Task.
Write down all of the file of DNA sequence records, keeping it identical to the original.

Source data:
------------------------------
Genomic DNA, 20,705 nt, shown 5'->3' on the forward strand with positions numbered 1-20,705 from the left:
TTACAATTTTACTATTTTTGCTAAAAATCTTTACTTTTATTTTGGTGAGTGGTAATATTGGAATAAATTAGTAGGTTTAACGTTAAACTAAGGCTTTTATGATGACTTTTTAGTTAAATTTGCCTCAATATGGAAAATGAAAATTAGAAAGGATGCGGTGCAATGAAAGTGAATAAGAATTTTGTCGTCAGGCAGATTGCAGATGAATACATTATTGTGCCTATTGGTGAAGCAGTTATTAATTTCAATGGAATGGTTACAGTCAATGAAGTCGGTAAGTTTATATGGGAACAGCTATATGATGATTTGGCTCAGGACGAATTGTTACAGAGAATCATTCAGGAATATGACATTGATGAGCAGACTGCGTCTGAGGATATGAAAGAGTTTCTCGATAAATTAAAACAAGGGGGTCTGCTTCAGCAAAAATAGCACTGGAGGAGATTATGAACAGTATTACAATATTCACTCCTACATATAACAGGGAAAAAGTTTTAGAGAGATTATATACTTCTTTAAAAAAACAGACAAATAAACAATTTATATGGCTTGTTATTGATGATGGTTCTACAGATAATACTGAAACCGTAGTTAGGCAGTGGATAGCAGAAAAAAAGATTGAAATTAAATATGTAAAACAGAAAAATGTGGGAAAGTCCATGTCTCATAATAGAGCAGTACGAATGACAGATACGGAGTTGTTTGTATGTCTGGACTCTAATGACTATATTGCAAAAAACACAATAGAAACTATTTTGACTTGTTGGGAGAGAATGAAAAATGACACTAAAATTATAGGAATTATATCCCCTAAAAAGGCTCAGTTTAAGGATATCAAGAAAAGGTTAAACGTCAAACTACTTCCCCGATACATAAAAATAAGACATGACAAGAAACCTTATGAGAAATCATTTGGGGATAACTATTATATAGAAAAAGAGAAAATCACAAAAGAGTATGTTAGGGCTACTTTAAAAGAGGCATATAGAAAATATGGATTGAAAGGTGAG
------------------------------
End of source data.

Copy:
Genomic DNA, 20,705 nt, shown 5'->3' on the forward strand with positions numbered 1-20,705 from the left:
TTACAATTTTACTATTTTTGCTAAAAATCTTTACTTTTATTTTGGTGAGTGGTAATATTGGAATAAATTAGTAGGTTTAACGTTAAACTAAGGCTTTTATGATGACTTTTTAGTTAAATTTGCCTCAATATGGAAAATGAAAATTAGAAAGGATGCGGTGCAATGAAAGTGAATAAGAATTTTGTCGTCAGGCAGATTGCAGATGAATACATTATTGTGCCTATTGGTGAAGCAGTTATTAATTTCAATGGAATGGTTACAGTCAATGAAGTCGGTAAGTTTATATGGGAACAGCTATATGATGATTTGGCTCAGGACGAATTGTTACAGAGAATCATTCAGGAATATGACATTGATGAGCAGACTGCGTCTGAGGATATGAAAGAGTTTCTCGATAAATTAAAACAAGGGGGTCTGCTTCAGCAAAAATAGCACTGGAGGAGATTATGAACAGTATTACAATATTCACTCCTACATATAACAGGGAAAAAGTTTTAGAGAGATTATATACTTCTTTAAAAAAACAGACAAATAAACAATTTATATGGCTTGTTATTGATGATGGTTCTACAGATAATACTGAAACCGTAGTTAGGCAGTGGATAGCAGAAAAAAAGATTGAAATTAAATATGTAAAACAGAAAAATGTGGGAAAGTCCATGTCTCATAATAGAGCAGTACGAATGACAGATACGGAGTTGTTTGTATGTCTGGACTCTAATGACTATATTGCAAAAAACACAATAGAAACTATTTTGACTTGTTGGGAGAGAATGAAAAATGACACTAAAATTATAGGAATTATATCCCCTAAAAAGGCTCAGTTTAAGGATATCAAGAAAAGGTTAAACGTCAAACTACTTCCCCGATACATAAAAATAAGACATGACAAGAAACCTTATGAGAAATCATTTGGGGATAACTATTATATAGAAAAAGAGAAAATCACAAAAGAGTATGTTAGGGCTACTTTAAAAGAGGCATATAGAAAATATGGATTGAAAGGTGAG